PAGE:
‘Chaotically ambitious’: Herrell’s owner takes life two scoops at a time

  • Judy Herrell laughs at a comment made by long time co-worker, Maureen McHugh, while the two work on creating a vegan chocolate fudge sauce. STAFF PHOTO/CAROL LOLLIS

  • Judy Herrell works with Maureen McHugh on creating a vegan chocolate fudge sauce. —STAFF PHOTO/CAROL LOLLIS

  • Judy Herrell works with Maureen McHugh on creating a vegan chocolate fudge sauce. —STAFF PHOTO/CAROL LOLLIS

  • Judy Herrell works with Maureen McHugh on creating a vegan chocolate fudge sauce. —STAFF PHOTO/CAROL LOLLIS

  • Judy Herrell, left, works with Maureen McHugh on creating a vegan chocolate fudge sauce. STAFF PHOTO/CAROL LOLLIS

  • Judy Herrell reacts after tasting a vegan chocolate fudge sauce she has been experimenting with for a while. —STAFF PHOTO/CAROL LOLLIS

  • Judy Herrell works with Maureen McHugh on creating a vegan chocolate fudge sauce. —STAFF PHOTO/CAROL LOLLIS

  • Nathan Sabolevski, left, of Bernardston, and Miles Retzlaff, of Greenfield, eat ice cream at Herrell’s. STAFF PHOTO/JERREY ROBERTS

  • Katherine Pawlikowski, of Southampton, samples her ice cream at the counter before moving to a table at Herrell's Ice Cream and Bakery, Friday, July 19, 2019. —STAFF PHOTO/JERREY ROBERTS

  • Lazarus Acosta hands a cone to a customer at Herrell’s Ice Cream and Bakery. STAFF PHOTO/JERREY ROBERTS

  • Lazarus Acosta, right, hands a cone to a customer at Herrell’s Ice Cream and Bakery. STAFF PHOTO/JERREY ROBERTS

  • Iliana Rivera-Lovett, right, and Emma Eagle work the counter at Herrell’s Ice Cream and Bakery. STAFF PHOTO/JERREY ROBERTS

  • Katherine Pawlikowski, of Southampton, samples her ice cream at the counter before moving to a table at Herrell's Ice Cream and Bakery, Friday, July 19, 2019. —STAFF PHOTO/JERREY ROBERTS

  • Young and old gather at Herrell's Ice Cream and Bakery, Friday, July 19, 2019. —STAFF PHOTO/JERREY ROBERTS

  • Lazarus Acosta adds toppings to a sundae at Herrell's Ice Cream and Bakery, Friday, July 19, 2019. —STAFF PHOTO/JERREY ROBERTS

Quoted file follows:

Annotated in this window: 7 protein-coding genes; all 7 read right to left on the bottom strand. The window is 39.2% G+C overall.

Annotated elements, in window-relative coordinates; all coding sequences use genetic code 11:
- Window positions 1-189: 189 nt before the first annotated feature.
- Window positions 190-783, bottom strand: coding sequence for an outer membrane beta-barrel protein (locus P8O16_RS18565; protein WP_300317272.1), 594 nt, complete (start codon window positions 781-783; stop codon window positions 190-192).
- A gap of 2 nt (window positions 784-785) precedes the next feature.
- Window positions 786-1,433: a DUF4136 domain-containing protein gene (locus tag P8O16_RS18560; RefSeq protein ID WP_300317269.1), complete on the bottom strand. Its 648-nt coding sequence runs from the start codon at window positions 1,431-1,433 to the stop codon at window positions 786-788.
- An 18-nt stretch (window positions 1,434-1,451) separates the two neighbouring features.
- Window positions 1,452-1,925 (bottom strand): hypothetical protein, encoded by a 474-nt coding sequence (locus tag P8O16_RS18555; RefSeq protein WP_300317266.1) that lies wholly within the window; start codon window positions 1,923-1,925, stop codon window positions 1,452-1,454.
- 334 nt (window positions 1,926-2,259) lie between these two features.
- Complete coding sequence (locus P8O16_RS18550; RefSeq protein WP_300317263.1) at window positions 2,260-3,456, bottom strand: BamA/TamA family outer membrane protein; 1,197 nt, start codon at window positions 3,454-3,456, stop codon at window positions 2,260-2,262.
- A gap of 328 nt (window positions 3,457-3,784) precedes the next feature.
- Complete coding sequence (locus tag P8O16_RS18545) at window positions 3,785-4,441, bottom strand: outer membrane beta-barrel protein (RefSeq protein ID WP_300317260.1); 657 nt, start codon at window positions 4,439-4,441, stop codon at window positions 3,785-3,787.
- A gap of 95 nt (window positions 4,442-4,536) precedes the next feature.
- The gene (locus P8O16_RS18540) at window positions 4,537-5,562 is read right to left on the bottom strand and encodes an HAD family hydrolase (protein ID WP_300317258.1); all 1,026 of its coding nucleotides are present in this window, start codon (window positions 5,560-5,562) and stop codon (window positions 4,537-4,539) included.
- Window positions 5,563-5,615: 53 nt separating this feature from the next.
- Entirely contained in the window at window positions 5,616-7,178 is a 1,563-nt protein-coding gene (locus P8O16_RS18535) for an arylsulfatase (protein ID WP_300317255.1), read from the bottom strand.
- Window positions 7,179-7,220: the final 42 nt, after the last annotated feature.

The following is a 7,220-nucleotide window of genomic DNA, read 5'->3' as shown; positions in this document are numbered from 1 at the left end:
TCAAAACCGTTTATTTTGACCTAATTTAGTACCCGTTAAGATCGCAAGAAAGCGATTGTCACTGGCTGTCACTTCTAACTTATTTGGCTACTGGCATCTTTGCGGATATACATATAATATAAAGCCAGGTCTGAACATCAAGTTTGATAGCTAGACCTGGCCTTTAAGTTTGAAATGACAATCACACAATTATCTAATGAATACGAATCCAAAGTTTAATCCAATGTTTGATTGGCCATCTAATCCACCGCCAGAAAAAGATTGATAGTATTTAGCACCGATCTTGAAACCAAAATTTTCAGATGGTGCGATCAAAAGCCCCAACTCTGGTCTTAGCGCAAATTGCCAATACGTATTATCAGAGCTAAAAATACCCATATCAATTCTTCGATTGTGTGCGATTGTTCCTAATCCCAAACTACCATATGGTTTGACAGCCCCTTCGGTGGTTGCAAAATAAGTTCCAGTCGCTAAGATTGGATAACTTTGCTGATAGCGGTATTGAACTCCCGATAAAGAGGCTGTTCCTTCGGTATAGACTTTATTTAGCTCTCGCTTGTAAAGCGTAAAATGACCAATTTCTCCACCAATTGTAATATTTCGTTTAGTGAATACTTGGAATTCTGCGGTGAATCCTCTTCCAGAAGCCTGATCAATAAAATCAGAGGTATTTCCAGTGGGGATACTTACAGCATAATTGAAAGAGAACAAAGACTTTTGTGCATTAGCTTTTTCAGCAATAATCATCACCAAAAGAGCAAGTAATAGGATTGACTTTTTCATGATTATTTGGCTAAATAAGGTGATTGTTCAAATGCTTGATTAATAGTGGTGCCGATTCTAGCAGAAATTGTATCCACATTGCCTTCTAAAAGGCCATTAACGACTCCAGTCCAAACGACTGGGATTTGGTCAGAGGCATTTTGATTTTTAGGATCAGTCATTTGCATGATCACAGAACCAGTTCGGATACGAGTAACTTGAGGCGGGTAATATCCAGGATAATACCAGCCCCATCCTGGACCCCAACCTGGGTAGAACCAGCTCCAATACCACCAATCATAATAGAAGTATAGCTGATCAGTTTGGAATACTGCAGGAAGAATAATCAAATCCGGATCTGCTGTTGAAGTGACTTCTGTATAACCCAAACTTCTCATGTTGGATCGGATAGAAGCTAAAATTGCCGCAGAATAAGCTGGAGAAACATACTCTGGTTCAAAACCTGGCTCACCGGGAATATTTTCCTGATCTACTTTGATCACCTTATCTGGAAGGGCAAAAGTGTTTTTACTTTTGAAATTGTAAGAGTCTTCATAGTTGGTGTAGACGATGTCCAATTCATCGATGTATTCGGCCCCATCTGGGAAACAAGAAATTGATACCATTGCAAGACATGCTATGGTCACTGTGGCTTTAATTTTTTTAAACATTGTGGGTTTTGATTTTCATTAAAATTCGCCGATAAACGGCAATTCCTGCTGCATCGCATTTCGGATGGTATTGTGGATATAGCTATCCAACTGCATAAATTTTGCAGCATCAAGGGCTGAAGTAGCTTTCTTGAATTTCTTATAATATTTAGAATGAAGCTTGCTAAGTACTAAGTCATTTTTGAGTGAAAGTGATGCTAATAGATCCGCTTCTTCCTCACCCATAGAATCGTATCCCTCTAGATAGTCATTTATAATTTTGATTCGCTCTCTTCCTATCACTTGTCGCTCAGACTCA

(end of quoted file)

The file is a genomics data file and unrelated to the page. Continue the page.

• Lazarus Acosta adds M&Ms to a cup of ice cream at Herrell’s Ice Cream and Bakery. STAFF PHOTO/JERREY ROBERTS

  • Emma Eagle, right, waits on customers at Herrell’s Ice Cream and Bakery. STAFF PHOTO/JERREY ROBERTS

  • Iliana Rivera-Lovett stacks scoops of ice cream onto a cone at Herrell's Ice Cream and Bakery, Friday, July 19, 2019. —STAFF PHOTO/JERREY ROBERTS

  • Laurel Rose, of Santa Barbara, Ca., gives her 11-year-old mixed-breed teacup poodle and long-haired chihuahua service dog, Rosie, a taste of her strawberry ice cream at Herrell's Ice Cream and Bakery, Friday, July 19, 2019. —STAFF PHOTO/JERREY ROBERTS

  • —Courtesy of Judy Herrell

  • —Courtesy of Judy Herrell

  • Courtesy of Judy Herrell

  • Ben Cohen, left, pictured with Steve Herrell, his daughter Jessye, Judy Herrell and Jerry Greenfield.  —Courtesy of Judy Herrell

  • Outside of Steve’s Ice Cream in Somerville in the late 1970s.  —Courtesy of Judy Herrell

Staff Writer 
Published: 8/9/2019 9:47:03 AM

New ice cream flavor ideas come from a myriad of sources for Judy Herrell, owner and manager of Herrell’s Ice Cream. Sometimes they come from suggestions from customers or in discussions with family members, and at times, they just jump out during everyday life.

“Sometimes I like to try matching things that you don’t normally think about as flavors for ice cream,” she said.

Even a joke can turn into a flavor. Earlier this summer, her husband Stephan Wurmbrand had finished mowing their front lawn, and gazing at a patch of cut up dandelions, she joked to a friend that they should have harvested the dandelions for a salad.

Coincidently, her friend is a preserve maker in Vermont who supplies ingredients to Herrell’s. Vicky Allard, of Blake Hill Specialty Preserve Makers, had just made preserves out of dandelions with rhubarb and honey, and thus a new flavor — Wild Dandelion-infused Rhubarb & Honey — at Herrell’s Ice Cream was born, one of over 400 that rotate on the menu.

“Ziggy and I sometimes talk about flavors, what meshes and what doesn’t, what’s wild and crazy and what’s not,” she said.

Herrell owns and manages Herrell’s Ice Cream on Old South Street after taking the reins from her ex-husband, Steve Herrell, and last year she was inducted into the Massachusetts Restaurant Hall of Fame.